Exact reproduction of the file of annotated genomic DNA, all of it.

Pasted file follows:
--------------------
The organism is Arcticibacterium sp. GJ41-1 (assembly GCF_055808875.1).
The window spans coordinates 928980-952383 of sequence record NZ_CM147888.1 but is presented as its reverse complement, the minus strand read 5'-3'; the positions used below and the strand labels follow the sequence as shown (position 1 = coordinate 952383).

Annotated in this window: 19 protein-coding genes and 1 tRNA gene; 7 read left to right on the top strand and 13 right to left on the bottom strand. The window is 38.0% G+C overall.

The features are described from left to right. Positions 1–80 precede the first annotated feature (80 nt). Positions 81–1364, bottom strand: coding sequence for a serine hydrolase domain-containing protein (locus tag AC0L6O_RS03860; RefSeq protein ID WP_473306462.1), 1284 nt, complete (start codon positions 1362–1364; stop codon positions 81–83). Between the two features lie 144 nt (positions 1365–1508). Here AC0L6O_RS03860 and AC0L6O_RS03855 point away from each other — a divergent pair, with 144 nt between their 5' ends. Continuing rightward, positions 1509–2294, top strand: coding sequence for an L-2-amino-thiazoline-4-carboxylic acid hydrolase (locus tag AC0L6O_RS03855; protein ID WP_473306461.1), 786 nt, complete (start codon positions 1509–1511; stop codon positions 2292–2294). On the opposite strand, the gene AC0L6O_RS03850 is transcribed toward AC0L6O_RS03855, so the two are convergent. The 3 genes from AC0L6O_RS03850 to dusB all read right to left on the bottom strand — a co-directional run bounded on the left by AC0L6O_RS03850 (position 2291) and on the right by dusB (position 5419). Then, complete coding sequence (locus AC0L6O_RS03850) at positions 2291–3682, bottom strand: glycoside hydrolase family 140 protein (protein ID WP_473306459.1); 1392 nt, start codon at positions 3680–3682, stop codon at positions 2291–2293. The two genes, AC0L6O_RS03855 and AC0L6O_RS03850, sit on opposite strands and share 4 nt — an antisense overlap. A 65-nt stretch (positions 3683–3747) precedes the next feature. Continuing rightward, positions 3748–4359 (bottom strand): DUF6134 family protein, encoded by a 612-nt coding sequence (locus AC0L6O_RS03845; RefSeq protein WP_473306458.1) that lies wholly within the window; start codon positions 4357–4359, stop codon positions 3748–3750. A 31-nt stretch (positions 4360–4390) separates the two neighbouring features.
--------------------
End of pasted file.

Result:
The organism is Arcticibacterium sp. GJ41-1 (assembly GCF_055808875.1).
The window spans coordinates 928980-952383 of sequence record NZ_CM147888.1 but is presented as its reverse complement, the minus strand read 5'-3'; the positions used below and the strand labels follow the sequence as shown (position 1 = coordinate 952383).

Annotated in this window: 19 protein-coding genes and 1 tRNA gene; 7 read left to right on the top strand and 13 right to left on the bottom strand. The window is 38.0% G+C overall.

The features are described from left to right. Positions 1–80 precede the first annotated feature (80 nt). Positions 81–1364, bottom strand: coding sequence for a serine hydrolase domain-containing protein (locus tag AC0L6O_RS03860; RefSeq protein ID WP_473306462.1), 1284 nt, complete (start codon positions 1362–1364; stop codon positions 81–83). Between the two features lie 144 nt (positions 1365–1508). Here AC0L6O_RS03860 and AC0L6O_RS03855 point away from each other — a divergent pair, with 144 nt between their 5' ends. Continuing rightward, positions 1509–2294, top strand: coding sequence for an L-2-amino-thiazoline-4-carboxylic acid hydrolase (locus tag AC0L6O_RS03855; protein ID WP_473306461.1), 786 nt, complete (start codon positions 1509–1511; stop codon positions 2292–2294). On the opposite strand, the gene AC0L6O_RS03850 is transcribed toward AC0L6O_RS03855, so the two are convergent. The 3 genes from AC0L6O_RS03850 to dusB all read right to left on the bottom strand — a co-directional run bounded on the left by AC0L6O_RS03850 (position 2291) and on the right by dusB (position 5419). Then, complete coding sequence (locus AC0L6O_RS03850) at positions 2291–3682, bottom strand: glycoside hydrolase family 140 protein (protein ID WP_473306459.1); 1392 nt, start codon at positions 3680–3682, stop codon at positions 2291–2293. The two genes, AC0L6O_RS03855 and AC0L6O_RS03850, sit on opposite strands and share 4 nt — an antisense overlap. A 65-nt stretch (positions 3683–3747) precedes the next feature. Continuing rightward, positions 3748–4359 (bottom strand): DUF6134 family protein, encoded by a 612-nt coding sequence (locus AC0L6O_RS03845; RefSeq protein WP_473306458.1) that lies wholly within the window; start codon positions 4357–4359, stop codon positions 3748–3750. A 31-nt stretch (positions 4360–4390) separates the two neighbouring features.